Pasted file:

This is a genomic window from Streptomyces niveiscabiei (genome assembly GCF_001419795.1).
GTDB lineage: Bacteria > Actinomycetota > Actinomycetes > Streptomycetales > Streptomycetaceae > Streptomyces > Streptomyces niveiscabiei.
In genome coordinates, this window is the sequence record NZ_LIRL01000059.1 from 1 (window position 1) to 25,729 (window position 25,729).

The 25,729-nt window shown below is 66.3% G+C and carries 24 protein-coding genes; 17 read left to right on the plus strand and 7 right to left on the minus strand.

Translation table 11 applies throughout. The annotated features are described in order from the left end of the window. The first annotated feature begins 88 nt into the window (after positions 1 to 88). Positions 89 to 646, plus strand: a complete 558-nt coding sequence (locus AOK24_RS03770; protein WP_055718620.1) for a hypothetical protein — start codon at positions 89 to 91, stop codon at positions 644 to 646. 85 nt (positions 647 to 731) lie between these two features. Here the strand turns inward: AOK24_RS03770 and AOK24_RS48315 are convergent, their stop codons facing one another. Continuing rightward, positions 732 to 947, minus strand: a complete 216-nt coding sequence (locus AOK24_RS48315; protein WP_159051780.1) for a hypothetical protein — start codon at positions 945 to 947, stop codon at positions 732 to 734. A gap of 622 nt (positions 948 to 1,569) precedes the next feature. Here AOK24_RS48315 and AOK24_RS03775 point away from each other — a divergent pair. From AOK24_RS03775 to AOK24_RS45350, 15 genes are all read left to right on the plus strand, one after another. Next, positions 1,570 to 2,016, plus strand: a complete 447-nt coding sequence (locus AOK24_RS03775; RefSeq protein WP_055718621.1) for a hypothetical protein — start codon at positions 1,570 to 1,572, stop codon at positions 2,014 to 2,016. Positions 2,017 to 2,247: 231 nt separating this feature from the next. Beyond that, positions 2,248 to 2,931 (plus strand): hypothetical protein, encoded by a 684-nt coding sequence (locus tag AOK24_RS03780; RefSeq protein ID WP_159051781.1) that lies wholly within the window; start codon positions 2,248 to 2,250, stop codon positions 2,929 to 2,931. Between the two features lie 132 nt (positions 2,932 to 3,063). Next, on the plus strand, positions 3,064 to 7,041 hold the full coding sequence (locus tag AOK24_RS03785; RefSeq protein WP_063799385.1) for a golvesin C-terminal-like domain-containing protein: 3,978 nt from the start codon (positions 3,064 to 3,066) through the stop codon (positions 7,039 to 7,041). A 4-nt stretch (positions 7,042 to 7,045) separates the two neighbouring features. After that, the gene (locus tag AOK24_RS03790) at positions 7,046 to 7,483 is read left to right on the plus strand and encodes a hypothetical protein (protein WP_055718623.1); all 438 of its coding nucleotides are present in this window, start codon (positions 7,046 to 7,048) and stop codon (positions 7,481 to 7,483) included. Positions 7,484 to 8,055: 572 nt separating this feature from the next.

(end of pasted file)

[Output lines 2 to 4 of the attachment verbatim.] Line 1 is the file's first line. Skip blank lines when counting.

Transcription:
GTDB lineage: Bacteria > Actinomycetota > Actinomycetes > Streptomycetales > Streptomycetaceae > Streptomyces > Streptomyces niveiscabiei.
In genome coordinates, this window is the sequence record NZ_LIRL01000059.1 from 1 (window position 1) to 25,729 (window position 25,729).

The 25,729-nt window shown below is 66.3% G+C and carries 24 protein-coding genes; 17 read left to right on the plus strand and 7 right to left on the minus strand.